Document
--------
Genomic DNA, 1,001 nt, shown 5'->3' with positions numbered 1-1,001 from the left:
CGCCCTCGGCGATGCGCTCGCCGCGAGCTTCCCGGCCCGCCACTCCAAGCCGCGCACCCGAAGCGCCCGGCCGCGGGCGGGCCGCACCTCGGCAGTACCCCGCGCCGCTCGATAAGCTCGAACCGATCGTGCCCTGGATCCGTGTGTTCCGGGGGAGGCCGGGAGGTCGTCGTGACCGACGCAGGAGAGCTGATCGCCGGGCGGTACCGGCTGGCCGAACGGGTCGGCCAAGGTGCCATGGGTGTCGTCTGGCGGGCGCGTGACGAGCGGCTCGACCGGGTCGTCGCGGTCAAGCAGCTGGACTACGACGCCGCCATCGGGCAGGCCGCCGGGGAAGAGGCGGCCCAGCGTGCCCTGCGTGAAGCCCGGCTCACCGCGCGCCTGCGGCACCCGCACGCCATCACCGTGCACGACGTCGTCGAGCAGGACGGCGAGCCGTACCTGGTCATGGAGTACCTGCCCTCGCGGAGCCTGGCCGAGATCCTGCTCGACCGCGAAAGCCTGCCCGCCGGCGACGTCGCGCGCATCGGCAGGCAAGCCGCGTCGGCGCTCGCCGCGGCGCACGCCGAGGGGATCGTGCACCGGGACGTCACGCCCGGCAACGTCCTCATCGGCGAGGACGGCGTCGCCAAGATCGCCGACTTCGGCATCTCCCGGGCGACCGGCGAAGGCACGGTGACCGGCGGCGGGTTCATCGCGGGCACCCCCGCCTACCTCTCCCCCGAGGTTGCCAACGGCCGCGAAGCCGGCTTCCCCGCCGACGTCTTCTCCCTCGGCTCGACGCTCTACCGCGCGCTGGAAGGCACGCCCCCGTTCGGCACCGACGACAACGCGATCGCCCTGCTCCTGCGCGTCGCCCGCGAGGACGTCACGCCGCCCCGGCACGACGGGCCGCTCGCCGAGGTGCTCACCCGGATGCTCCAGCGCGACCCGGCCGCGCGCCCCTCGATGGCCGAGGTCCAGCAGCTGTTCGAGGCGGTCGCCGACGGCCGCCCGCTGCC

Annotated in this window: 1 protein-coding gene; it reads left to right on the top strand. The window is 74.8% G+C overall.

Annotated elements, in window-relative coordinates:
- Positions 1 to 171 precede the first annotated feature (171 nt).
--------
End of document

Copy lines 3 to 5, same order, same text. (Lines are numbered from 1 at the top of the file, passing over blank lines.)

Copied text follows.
Annotated in this window: 1 protein-coding gene; it reads left to right on the top strand. The window is 74.8% G+C overall.

Annotated elements, in window-relative coordinates:
- Positions 1 to 171 precede the first annotated feature (171 nt).